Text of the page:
- A bowl of Yogourt every day
also keeps the doctor away any day!
Courtesy: Mani, Kalakad
Cup of yogurt a day is a way of keeping the doctor away.
Research proves that yogurt is not just a food Accompaniment, a dessert or merely a diet food. There is growing Evidence to show that it is packed with microscopic warriors - Beneficial bacteria that are essential for good health. It is also a nutritional goldmine.
According to the National Institute of Nutrition, Hyderabad , a cup of yogurt (250 mg) contains 370 mg of calcium (compare that with 300 mg in 250 ml of milk). This is 30-40 per cent of most adults' daily needs.
Besides, at eight grams of protein per cup, yogurt meets 20-25 per cent of an adult's average daily needs. It is also a good source of Vitamin B (including folacin) and phosphorus. And, a cup of yogurt contains 250 mg of potassium - almost as much as a banana does.
"If you want to have your own stockpile of B vitamins without having to buy them, eat yogurt. By a strange chemistry, it sets up an efficient little factory in the intestinal tract and manufactures B vitamins for you," says Pratima Kaushik, chief dietician at the Vidyasagar Institute of Mental Health and Neurosciences, Delhi . Besides, yogurt also provides lactic acid, which aids protein, calcium and iron assimilation.
For those on a low-calorie diet, yogurt is a boon in any case. "Easily available anywhere, it is a snack that tastes great at any time of the day; it is low in calories and can be sufficiently filling when combined with a high-fibre vegetable or fruit," says Dr Shikha Sharma of Clinic de Rejuvenation, Delhi . The benefits of yogurt go beyond its nutritional value and low-calorie appeal.
The American Journal of Clinical Nutrition, in an article published in 2000, says, "Increased yogurt consumption may enhance the immune response, which would in turn increase resistance to immune-related diseases." In addition, yogurt plays an important role in restoring the digestive tract to its normal condition after a course of antibiotics.
"The drugs often wipe out every bacterium in their path, good and bad, altering the natural balance of the digestive tract.
When harmful bacteria dominate the intestine, essential nutrients are not produced and the levels of damaging substances like carcinogens and toxins rise. By killing the harmful `bugs', Yogurt helps maintain a healthy balance of intestinal bacteria," Says Dr Mridula Chichra, a Delhi-based gynaecologist.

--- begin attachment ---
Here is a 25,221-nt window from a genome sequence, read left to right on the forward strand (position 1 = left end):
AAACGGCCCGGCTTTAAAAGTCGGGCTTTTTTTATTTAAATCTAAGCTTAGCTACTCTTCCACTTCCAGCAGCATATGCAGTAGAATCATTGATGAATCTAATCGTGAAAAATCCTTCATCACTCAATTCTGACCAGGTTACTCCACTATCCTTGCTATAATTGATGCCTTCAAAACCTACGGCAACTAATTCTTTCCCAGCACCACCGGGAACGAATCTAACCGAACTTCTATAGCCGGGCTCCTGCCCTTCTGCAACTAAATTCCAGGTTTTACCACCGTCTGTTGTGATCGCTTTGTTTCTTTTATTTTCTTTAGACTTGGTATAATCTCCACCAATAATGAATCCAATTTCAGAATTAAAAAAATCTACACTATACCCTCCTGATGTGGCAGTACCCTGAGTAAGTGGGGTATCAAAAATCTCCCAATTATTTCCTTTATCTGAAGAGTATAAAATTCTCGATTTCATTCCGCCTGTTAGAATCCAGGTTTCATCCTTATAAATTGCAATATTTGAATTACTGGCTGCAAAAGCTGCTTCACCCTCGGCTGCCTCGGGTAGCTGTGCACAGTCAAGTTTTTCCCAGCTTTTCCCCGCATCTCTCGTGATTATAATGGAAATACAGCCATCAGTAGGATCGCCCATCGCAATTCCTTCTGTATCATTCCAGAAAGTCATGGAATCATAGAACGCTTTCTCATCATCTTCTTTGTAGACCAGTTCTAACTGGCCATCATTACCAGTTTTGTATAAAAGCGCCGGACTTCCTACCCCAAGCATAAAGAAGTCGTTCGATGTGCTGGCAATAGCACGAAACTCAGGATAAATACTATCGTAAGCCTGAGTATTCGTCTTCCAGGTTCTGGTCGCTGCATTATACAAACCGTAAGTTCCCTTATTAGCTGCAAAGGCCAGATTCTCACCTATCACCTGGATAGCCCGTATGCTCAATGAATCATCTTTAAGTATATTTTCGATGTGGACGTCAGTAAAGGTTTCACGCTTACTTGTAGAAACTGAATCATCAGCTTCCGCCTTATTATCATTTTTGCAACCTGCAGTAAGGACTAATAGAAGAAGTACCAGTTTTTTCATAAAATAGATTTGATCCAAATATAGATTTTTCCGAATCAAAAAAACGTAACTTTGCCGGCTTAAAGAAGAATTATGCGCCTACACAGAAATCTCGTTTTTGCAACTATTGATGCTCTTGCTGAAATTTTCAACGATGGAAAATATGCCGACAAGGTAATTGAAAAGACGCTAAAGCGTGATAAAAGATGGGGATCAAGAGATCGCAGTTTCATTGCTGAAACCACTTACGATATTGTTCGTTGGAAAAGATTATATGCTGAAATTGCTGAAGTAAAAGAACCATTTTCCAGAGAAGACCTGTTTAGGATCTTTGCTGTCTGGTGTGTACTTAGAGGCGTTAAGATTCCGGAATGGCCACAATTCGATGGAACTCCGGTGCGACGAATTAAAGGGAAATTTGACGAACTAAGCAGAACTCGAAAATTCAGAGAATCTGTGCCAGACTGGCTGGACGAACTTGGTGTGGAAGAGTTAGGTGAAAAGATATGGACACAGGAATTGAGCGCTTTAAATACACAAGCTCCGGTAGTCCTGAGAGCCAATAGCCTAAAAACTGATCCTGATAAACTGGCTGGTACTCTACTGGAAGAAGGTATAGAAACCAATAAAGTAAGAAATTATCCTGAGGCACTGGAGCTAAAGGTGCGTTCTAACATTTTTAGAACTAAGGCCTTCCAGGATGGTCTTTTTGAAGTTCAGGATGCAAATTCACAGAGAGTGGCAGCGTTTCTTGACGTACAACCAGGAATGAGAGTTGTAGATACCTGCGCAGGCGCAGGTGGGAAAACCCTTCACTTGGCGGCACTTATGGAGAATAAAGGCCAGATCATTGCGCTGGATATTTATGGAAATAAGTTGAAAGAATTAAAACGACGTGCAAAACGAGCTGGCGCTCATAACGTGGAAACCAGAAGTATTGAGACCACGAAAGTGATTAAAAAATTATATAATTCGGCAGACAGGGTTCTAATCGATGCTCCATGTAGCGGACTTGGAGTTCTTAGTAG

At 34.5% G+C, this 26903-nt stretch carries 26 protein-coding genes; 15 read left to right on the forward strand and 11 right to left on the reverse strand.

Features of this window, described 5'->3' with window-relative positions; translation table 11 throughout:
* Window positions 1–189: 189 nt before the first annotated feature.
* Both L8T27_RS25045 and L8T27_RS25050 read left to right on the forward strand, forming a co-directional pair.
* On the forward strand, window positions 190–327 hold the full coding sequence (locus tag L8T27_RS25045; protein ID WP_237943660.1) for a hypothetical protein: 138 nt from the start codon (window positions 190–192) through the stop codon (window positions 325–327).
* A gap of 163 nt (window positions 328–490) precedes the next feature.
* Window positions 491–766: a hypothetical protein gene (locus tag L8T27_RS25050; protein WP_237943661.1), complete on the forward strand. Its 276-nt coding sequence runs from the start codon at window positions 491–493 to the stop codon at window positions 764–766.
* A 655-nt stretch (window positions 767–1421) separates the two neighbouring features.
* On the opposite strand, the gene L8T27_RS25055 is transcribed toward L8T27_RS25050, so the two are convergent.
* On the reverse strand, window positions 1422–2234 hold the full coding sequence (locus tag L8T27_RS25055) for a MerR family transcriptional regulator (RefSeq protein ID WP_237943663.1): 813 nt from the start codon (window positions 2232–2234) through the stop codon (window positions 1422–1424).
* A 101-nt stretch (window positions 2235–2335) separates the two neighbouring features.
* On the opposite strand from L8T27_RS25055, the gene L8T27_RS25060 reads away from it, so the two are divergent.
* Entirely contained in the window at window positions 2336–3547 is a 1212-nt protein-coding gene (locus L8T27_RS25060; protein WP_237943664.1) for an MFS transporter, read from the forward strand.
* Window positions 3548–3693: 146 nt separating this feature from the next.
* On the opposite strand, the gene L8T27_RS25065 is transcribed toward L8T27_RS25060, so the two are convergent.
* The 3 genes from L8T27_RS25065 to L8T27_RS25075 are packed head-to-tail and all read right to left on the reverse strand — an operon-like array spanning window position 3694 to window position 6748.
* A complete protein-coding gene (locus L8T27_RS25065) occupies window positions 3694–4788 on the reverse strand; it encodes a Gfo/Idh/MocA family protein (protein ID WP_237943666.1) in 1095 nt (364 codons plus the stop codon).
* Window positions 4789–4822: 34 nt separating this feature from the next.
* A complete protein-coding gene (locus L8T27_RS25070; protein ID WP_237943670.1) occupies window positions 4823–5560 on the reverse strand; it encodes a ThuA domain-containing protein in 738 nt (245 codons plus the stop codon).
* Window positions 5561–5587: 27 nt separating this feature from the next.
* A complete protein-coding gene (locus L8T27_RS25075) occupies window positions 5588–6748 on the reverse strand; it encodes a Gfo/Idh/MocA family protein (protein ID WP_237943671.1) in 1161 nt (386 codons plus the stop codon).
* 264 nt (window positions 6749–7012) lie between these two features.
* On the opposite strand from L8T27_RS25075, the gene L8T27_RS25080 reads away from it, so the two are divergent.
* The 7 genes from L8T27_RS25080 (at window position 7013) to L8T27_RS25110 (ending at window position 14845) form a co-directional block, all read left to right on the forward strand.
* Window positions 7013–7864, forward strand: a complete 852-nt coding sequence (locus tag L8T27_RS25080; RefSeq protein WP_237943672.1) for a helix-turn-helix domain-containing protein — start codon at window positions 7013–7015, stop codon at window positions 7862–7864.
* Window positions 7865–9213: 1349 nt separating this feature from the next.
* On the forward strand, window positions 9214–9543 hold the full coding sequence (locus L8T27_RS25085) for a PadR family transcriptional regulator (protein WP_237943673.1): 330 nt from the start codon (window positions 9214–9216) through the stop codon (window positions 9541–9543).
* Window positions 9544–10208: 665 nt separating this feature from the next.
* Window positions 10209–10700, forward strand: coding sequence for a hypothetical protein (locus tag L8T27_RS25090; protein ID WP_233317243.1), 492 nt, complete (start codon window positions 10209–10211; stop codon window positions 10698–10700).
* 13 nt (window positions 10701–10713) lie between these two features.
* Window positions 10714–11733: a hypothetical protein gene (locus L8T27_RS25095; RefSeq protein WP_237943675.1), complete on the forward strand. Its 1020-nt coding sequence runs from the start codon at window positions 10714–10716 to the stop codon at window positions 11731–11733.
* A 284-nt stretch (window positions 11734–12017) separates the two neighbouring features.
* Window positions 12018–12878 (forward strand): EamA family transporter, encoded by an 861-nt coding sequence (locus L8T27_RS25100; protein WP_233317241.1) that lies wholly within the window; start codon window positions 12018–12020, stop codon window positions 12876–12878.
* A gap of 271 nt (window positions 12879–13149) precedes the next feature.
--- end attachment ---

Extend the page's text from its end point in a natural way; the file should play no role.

In the Indian context particularly, doctors and practitioners of alternative medicine often recommend yogurt to patients recovering from diarrhoea, and help ease other intestinal tract ailments.
Elixir for women
Women stand to benefit immensely from yogurt. For instance, women are often prone to vaginal candidosis, which causes itching and possibly a thick, white discharge. The risk of this infection increases during pregnancy, diabetes or when a woman is on birth control pills. "Eating yogurt that contains natural bacteria and yeasts helps re-establish the Equilibrium," says Pratima. A study conducted by E. Hilton et al (Annals of Internal Medicine) in 1992 found that yogurt consumption decreased vaginal infections three-fold. "A particular feature of vaginal infection is the reduction or absence of lactobacilli in the vaginal flora. Yogurt is full of lactobacilli, hence the logic in its use," explains Dr Mridula.
Then of course, there is osteoporosis, especially in women. Studies have shown that most people consume far less calcium than the recommended daily levels, which could cause osteoporosis. While there are many calcium supplements that are not readily or effectively absorbed, yogurt provides an excellent source of easily absorbed calcium.
That's not all. Daily consumption of yogurt also helps improve complexion, making it more radiant.
A word of caution, though. The fruited varieties of yogurt are high in calories, even though it has a low-fat profile. "The jams and fruit concoctions added for flavour can dump in as much as seven teaspoons of sugar per cup and more than double the calories. So go easy on these, particularly when calories are a concern," says Dr Shikha. If you want a fruit flavour but do not want to lose out on calcium or gain calories, mix chopped fruit with yogurt. You'll get all the calcium, and also the extra vitamins and fibre from the fruit.
However, to be effective, yogurt must contain sufficient amount of`live' lactic cultures, meaning it must be `fresh'.
Make it at home, is Dr Shikha's advice. Or, when buying it, look for packing as close to the date of manufacture as possible to get maximum beneficial bacteria. She adds, "Always keep it cold, as the helpful bacteria in yogurt cannot withstand high temperatures."
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